An Eye For An Eye – Revengathon Supremo

Country: Hong Kong
Genre: Action/ Martial Arts
Director: O Sing-Pui
Year: 1990

Rating: ★★★★½


An Eye For An Eye is the sort of flick that makes you remember why you fell in love with Hong Kong movies in the first place.

The triad old timers are not happy with Boss Tung (Foo Wang-Tat). He won’t allow prostitution, drugs, or gambling. This leads to trouble. I don’t want to say any more, as it would spoil your fun.

Much of the time, when you’re talking about Hong Kong films, you have to take your pleasures where you can find them. Sometimes a story won’t be carefully written, but the film it’s in will have boffo stunts. Sometimes dialog will be pure crap, but the performances are so juicy that you halfway forgive the screenwriter. Sometimes the editing will be choppy or the color timing will be off.

An Eye For An Eye has almost no weaknesses.

The stunts and martial arts from action coordinators Benz Kong and Poon Kin-Gwan are as beautifully done as they are numerous and over the top. The story is logical from beginning to end, and while it steals from numerous other pictures (including The Godfather), it adds enough new wrinkles and is involving enough that I didn’t care. All of the acting, from the stars to the bit parts is terrific, which speaks well of director O Sing-Pui’s ability with actors. And what a cast: Joey Wong, Max Mok, John Ching, Ricky Yi, Leung Gam-San, Mai Kei, Melvin Wong, and many more actors are riveting, with la creme de la creme being Jimmy Lung, who absolutely revels in the scumbaggery of his character. And O Sing-Pui has total control of tone and pacing. Don’t let the fact that An Eye For An Eye is a flaming melodrama blind you to the skill with which it was made.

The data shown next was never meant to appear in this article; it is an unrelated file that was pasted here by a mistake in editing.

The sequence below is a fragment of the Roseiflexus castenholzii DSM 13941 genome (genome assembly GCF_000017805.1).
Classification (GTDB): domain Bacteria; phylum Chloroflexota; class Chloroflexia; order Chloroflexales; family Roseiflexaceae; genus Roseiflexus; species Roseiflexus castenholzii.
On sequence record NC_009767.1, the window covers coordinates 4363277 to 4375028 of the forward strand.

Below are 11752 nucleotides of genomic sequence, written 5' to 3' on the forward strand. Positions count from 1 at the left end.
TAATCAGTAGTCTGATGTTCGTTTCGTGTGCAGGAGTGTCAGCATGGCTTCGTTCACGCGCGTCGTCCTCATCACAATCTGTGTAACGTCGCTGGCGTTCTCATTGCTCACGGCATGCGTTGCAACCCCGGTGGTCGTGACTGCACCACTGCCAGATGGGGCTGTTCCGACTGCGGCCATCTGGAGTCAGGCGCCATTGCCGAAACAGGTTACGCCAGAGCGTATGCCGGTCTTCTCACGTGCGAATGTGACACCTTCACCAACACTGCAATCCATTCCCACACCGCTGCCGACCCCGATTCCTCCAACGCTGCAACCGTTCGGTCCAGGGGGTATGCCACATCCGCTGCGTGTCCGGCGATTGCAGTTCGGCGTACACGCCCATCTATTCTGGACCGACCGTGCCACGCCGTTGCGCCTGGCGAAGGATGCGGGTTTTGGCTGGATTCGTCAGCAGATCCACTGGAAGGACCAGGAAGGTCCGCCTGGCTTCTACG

The visuals are beautiful, too. Check out the way cinematographer Abdul M. Rumjahn films Joey Wong while she’s praying. He overcranks the camera because he knows the way the wind is moving her hair is pure poetry.

What can I say? Director O Sing-Pui, working from a crackerjack script by Chan Kiu-Ying, knows exactly what kind of movie he is trying to make, and he blasts it out of the park.

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